Pupillage passed in a moment. Tenancy in Leeds Chambers followed. Then in the words of Gilbert & Sullivan in Trial by Jury – ‘Briefs came trooping gaily’ after I’d learnt to ‘Throw dust in the jurymen’s eyes, And to hoodwink a Judge who was not over wise’. But my early success did not require me, as it did Gilbert’s operetta hero, to marry my solicitor’s elderly ugly daughter ‘who may very well pass for forty-five in the dusk with the light behind her’. Instead I was inveigled into marriage to a young teacher of French from Lancashire. Within months we were wed. Nine months later she gave birth to a baby Middle Templar. Eighteen months after that came another baby Middle Templar: this time a girl. It gives me great pride that my son Nick and daughter Charlotte have seen fit to follow in my footsteps and practice at the Bar in Leeds, one in Crime and the other in Family. 

When I was still only 35 I was appointed an Assistant Recorder, a part time judge, entitled to try small cases like burglary and assault. It was good training for my appointment to the Old Bailey where the diet was Murder and Terrorism. After twenty years as a criminal Junior I took Silk. I became a door tenant in Chambers in the Temple. Sixteen years defending the innocent and prosecuting the guilty, and then to the  Bench. I also found time to become Chairman of the Serious Crime Seminars for Senior Judges, sit on the Parole Board and in the Grand Court in Cayman.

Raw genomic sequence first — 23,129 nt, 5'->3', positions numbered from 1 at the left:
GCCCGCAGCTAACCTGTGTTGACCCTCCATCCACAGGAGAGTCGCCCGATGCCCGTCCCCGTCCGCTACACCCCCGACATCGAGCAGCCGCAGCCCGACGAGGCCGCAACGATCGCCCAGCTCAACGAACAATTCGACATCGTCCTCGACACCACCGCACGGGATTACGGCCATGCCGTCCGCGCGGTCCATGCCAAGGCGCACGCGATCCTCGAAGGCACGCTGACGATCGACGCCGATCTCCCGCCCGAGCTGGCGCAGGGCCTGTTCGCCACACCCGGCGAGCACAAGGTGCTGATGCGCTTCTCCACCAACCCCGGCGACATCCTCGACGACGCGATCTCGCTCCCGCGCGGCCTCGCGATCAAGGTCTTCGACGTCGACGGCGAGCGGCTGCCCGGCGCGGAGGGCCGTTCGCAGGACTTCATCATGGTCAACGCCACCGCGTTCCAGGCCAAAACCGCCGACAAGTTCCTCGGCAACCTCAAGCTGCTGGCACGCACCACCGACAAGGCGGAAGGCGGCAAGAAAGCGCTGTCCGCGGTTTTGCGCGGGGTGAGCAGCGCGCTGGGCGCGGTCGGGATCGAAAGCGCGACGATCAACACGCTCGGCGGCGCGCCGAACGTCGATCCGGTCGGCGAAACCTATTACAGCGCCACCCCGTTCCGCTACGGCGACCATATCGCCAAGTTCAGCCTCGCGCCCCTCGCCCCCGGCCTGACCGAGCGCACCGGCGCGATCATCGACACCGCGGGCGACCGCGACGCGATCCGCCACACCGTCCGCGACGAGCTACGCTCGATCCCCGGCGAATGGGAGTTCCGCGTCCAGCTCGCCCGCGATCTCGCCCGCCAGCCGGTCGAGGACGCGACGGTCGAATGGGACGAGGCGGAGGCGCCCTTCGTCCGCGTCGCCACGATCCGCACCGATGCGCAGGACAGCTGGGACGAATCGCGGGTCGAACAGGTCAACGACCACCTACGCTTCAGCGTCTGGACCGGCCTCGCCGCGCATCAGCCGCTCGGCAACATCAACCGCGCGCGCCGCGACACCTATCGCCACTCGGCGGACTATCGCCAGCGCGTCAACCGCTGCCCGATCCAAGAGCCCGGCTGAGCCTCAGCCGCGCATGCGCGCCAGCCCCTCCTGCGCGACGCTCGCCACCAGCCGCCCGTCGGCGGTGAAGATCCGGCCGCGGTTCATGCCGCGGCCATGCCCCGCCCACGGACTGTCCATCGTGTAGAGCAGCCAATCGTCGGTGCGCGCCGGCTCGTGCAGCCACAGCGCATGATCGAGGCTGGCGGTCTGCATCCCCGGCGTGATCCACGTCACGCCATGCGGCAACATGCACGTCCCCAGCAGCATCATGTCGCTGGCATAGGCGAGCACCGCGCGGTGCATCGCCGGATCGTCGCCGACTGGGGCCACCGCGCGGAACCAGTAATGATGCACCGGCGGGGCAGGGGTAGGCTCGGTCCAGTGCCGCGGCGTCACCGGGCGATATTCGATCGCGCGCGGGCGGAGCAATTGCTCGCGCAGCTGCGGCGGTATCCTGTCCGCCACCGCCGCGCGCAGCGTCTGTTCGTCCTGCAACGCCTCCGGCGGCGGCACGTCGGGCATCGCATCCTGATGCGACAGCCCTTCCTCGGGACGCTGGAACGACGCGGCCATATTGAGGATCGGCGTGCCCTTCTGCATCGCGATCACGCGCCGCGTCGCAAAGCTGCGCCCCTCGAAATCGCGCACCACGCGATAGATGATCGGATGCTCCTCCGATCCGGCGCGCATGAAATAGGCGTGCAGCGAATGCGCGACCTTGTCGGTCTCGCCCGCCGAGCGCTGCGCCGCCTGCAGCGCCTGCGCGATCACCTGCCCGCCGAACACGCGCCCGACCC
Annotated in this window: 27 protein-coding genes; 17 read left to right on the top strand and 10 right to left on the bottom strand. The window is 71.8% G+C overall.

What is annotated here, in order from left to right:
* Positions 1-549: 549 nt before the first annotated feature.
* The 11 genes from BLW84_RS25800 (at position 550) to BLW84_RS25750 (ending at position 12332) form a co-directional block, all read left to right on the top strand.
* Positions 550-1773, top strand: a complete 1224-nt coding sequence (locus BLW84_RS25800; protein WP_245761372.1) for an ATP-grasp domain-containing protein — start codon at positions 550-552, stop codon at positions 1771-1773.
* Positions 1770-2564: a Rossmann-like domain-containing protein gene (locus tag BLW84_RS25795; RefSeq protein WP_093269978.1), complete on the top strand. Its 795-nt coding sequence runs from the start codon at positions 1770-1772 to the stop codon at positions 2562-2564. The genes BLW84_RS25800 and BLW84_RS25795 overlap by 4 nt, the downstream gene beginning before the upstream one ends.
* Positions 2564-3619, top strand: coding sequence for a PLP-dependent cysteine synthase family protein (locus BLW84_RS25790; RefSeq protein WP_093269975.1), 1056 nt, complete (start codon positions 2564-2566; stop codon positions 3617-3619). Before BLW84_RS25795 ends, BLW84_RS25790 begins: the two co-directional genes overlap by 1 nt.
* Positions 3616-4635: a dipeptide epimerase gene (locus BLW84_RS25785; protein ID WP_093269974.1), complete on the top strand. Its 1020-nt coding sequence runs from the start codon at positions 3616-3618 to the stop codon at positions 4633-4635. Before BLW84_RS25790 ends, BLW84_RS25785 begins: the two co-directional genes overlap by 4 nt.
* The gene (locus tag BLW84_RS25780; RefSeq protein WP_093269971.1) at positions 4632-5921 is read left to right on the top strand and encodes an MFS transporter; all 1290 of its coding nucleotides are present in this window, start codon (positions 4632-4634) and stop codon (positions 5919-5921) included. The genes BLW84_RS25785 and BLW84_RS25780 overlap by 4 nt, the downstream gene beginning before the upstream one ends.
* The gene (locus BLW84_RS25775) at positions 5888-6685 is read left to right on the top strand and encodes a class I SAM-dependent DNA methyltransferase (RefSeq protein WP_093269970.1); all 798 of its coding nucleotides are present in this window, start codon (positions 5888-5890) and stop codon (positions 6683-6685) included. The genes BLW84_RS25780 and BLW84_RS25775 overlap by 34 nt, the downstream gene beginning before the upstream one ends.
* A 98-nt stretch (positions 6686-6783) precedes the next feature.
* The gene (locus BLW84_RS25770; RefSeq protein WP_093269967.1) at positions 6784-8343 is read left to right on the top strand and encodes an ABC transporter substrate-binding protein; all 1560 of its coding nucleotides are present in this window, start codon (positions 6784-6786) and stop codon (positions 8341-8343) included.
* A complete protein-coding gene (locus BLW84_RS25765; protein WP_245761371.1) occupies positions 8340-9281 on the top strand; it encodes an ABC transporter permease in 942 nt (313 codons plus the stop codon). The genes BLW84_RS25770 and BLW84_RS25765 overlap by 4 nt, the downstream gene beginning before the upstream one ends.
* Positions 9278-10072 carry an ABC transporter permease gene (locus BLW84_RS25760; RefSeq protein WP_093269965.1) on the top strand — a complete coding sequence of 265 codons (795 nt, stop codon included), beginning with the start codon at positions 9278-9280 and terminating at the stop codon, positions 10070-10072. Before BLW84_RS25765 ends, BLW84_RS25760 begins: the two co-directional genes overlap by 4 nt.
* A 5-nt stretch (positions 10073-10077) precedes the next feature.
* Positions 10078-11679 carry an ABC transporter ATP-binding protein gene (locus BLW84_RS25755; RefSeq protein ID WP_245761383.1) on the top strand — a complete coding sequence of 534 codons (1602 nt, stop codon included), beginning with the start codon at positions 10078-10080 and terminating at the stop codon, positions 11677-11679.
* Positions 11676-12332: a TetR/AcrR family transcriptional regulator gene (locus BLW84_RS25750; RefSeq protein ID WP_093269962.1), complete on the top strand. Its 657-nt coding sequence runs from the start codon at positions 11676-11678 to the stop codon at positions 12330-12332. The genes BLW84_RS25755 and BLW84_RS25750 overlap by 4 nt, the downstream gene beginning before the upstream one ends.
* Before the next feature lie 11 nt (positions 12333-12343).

After ten years on the Bench and over forty years of marriage to the long suffering Mrs Worsley I have retired to live in the country in North Yorkshire. There I indulge our six grandchildren and pass my time collecting silver, stamps and Vanity Fair prints, improving my bridge and croquet and trying to breed peacocks. I even do some sitting in York Crown Court - when they are desperate.

When I was a youngster you had to take the 11+ to go on to a Senior School. I failed it. I shall always be grateful to my parents who made the financial sacrifice and had the imagination to send me to the Senior School at Hymers. I have since been a Governor at Leeds Grammar School and Scarborough College and now appreciate that an inspiring School can give you the confidence to make the best of whatever Life brings your way.